Smoking increases, while alcohol consumption may decrease risk of ALS

August 13, 2012, Boston University Medical Center

A population-based case-control study of the rare but devastating neurological disease amyotrophic lateral sclerosis (ALS) has shown that the risk of such disease is increased among smokers, as has been shown previously. However, surprisingly, the risk of ALS was found to be markedly lower among consumers of alcohol than among abstainers.

Forum reviewers thought that this was a well-done and important paper, as it is a population-based analysis, with almost 500 cases of ALS, a very large number of cases for this rare disease. They were especially struck by the magnitude of the difference in risk of ALS between alcohol consumers and never drinkers: the risk among drinkers was about one half that of non-drinkers. Said one reviewer: "The results in this study are astonishing in this mysterious disease. One should expect that alcohol, as a toxic agent, rather should contribute to the development of ALS than to prevent it. The lower risk among drinkers compared with non-drinkers is remarkable"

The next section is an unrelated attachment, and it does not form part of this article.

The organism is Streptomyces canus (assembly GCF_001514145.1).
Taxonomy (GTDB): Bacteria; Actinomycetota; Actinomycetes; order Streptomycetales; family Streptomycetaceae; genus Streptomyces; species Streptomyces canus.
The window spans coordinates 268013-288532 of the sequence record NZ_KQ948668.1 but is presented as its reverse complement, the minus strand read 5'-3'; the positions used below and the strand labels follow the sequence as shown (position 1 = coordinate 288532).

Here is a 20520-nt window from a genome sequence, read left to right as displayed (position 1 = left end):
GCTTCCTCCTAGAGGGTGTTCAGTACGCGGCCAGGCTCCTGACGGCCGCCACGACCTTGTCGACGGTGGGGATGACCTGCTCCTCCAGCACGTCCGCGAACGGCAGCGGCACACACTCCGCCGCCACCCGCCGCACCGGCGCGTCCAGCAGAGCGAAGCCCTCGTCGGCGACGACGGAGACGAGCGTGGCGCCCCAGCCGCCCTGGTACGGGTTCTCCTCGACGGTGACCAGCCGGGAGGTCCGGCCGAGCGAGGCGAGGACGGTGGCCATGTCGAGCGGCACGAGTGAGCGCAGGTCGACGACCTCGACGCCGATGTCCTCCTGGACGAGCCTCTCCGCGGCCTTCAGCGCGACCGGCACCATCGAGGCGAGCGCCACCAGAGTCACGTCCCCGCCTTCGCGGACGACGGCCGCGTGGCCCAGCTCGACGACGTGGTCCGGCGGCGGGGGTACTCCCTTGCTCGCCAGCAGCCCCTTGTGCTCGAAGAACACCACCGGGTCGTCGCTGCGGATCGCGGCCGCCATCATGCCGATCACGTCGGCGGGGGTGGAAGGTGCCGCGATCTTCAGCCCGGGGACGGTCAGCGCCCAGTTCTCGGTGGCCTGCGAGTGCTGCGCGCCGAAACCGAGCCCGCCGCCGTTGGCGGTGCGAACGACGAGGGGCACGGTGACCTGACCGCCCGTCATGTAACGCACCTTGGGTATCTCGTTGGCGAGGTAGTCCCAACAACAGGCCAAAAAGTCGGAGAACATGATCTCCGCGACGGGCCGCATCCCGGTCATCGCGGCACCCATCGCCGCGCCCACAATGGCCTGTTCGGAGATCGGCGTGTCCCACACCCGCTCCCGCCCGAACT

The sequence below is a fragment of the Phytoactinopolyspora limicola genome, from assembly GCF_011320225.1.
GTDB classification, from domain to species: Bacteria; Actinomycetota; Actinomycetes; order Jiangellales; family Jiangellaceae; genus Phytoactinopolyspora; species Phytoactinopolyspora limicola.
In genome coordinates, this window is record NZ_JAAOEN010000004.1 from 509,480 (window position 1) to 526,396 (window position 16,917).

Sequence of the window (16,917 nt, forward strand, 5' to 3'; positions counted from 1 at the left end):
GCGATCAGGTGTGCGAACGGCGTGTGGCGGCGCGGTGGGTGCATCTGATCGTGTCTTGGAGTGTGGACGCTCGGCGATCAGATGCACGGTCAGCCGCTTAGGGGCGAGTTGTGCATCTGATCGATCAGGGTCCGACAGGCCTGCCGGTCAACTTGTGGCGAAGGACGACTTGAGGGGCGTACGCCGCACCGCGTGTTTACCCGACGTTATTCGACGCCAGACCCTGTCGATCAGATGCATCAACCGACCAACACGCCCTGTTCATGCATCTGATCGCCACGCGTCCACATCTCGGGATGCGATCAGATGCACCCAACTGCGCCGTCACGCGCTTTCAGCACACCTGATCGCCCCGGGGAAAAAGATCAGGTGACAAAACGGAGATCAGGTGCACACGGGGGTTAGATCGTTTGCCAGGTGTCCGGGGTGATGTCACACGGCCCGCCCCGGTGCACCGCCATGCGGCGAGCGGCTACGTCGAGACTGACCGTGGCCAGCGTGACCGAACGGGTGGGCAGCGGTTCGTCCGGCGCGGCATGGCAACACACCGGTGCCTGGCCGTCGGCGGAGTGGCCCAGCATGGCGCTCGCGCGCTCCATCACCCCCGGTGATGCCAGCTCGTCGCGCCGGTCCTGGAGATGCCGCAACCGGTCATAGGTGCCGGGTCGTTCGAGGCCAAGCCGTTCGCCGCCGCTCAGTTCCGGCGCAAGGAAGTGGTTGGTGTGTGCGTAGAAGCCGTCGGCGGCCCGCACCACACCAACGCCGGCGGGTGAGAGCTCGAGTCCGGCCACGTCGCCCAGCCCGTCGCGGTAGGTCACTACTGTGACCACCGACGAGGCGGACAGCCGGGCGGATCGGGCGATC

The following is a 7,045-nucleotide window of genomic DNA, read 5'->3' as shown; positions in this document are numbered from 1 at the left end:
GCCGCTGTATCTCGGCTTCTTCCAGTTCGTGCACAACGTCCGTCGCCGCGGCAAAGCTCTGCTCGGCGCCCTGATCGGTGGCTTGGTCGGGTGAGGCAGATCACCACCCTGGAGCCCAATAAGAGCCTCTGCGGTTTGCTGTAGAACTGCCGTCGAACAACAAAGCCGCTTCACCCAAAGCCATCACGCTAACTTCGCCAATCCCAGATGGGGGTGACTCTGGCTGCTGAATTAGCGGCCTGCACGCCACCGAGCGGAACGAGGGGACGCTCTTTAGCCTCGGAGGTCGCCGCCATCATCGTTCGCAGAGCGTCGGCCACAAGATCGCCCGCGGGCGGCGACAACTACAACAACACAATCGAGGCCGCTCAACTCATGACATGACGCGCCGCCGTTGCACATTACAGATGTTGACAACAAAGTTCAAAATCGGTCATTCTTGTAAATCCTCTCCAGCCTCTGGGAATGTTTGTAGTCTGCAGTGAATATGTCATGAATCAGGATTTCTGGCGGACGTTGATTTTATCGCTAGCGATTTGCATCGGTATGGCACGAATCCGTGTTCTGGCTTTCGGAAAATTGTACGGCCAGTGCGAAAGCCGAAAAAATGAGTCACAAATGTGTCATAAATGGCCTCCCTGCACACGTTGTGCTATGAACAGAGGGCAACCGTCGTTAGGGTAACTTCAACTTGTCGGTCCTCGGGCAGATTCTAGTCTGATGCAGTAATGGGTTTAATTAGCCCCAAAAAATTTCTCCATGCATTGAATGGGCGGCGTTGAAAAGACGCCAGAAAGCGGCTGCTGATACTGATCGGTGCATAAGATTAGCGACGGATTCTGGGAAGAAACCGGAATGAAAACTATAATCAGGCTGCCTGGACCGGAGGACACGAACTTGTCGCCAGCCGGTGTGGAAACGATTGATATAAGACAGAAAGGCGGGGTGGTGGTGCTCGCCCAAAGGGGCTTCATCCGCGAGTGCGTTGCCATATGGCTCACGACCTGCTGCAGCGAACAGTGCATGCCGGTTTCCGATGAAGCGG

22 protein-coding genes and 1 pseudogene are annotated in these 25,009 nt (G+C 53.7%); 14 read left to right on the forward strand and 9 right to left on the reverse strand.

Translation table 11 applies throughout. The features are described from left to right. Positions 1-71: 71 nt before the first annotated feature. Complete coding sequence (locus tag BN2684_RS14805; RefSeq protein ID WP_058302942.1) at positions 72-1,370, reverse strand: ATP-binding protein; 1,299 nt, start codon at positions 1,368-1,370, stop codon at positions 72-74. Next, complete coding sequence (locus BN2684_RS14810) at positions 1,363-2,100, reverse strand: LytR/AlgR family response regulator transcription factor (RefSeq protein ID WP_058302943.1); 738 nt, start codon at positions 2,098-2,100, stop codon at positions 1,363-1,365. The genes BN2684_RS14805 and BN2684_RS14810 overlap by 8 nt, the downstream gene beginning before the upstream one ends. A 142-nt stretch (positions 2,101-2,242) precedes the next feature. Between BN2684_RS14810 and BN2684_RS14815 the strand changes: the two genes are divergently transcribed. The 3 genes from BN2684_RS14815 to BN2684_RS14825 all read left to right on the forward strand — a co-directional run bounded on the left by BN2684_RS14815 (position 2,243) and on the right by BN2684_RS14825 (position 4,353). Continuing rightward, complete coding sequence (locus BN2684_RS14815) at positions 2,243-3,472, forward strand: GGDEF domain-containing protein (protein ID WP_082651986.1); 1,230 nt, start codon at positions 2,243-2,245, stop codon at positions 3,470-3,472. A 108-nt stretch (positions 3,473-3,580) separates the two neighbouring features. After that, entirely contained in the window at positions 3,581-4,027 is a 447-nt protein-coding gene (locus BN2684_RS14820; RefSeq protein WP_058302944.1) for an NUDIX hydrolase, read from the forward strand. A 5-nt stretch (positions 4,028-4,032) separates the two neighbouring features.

Forum reviewers cautioned that the results of this paper should not be used to prompt people to consume alcohol just to prevent ALS, as it is such a . However, this paper presents important data that could help scientists understand the etiology of ALS and perhaps other more .

Explore further: Role of alcohol intake and smoking on upper aerodigestive cancers

More information:  de Jong SW, Huisman MHB, Sutedja NA, van der Kooi, AJ, de Visser M, Schelhaas HJ, Fischer K, Veldink JH, van den Berg LH. Smoking, alcohol consumption, and the risk of amyotrophic lateral sclerosis:A population-based study. Am J Epidemiol 2012;176:233-239

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